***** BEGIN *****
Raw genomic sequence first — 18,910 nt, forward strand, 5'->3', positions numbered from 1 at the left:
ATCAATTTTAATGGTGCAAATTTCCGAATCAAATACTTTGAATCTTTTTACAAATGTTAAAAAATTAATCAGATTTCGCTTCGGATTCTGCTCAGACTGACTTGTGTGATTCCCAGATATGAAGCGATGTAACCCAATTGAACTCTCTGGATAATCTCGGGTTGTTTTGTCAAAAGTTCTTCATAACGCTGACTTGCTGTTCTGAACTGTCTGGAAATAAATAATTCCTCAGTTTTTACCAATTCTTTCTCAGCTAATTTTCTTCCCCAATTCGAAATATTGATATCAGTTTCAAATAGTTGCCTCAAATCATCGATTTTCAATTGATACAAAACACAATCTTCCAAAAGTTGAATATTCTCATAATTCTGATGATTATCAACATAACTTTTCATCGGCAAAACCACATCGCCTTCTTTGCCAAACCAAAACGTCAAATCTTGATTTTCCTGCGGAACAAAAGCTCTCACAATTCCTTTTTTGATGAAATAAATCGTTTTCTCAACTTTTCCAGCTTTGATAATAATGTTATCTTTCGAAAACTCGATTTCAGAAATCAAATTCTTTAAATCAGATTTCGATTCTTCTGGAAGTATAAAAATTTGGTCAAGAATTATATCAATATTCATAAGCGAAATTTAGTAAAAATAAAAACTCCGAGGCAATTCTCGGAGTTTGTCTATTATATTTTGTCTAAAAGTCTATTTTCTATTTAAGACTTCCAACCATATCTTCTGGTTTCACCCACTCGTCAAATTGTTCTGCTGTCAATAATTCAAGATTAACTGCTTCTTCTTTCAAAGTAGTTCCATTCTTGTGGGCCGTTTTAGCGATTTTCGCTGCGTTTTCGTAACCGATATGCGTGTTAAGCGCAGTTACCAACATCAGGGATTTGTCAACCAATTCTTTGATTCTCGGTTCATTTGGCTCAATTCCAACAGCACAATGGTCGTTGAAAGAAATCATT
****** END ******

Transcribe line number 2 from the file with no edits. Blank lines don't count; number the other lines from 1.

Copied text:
ATCAATTTTAATGGTGCAAATTTCCGAATCAAATACTTTGAATCTTTTTACAAATGTTAAAAAATTAATCAGATTTCGCTTCGGATTCTGCTCAGACTGACTTGTGTGATTCCCAGATATGAAGCGATGTAACCCAATTGAACTCTCTGGATAATCTCGGGTTGTTTTGTCAAAAGTTCTTCATAACGCTGACTTGCTGTTCTGAACTGTCTGGAAATAAATAATTCCTCAGTTTTTACCAATTCTTTCTCAGCTAATTTTCTTCCCCAATTCGAAATATTGATATCAGTTTCAAATAGTTGCCTCAAATCATCGATTTTCAATTGATACAAAACACAATCTTCCAAAAGTTGAATATTCTCATAATTCTGATGATTATCAACATAACTTTTCATCGGCAAAACCACATCGCCTTCTTTGCCAAACCAAAACGTCAAATCTTGATTTTCCTGCGGAACAAAAGCTCTCACAATTCCTTTTTTGATGAAATAAATCGTTTTCTCAACTTTTCCAGCTTTGATAATAATGTTATCTTTCGAAAACTCGATTTCAGAAATCAAATTCTTTAAATCAGATTTCGATTCTTCTGGAAGTATAAAAATTTGGTCAAGAATTATATCAATATTCATAAGCGAAATTTAGTAAAAATAAAAACTCCGAGGCAATTCTCGGAGTTTGTCTATTATATTTTGTCTAAAAGTCTATTTTCTATTTAAGACTTCCAACCATATCTTCTGGTTTCACCCACTCGTCAAATTGTTCTGCTGTCAATAATTCAAGATTAACTGCTTCTTCTTTCAAAGTAGTTCCATTCTTGTGGGCCGTTTTAGCGATTTTCGCTGCGTTTTCGTAACCGATATGCGTGTTAAGCGCAGTTACCAACATCAGGGATTTGTCAACCAATTCTTTGATTCTCGGTTCATTTGGCTCAATTCCAACAGCACAATGGTCGTTGAAAGAAATCATT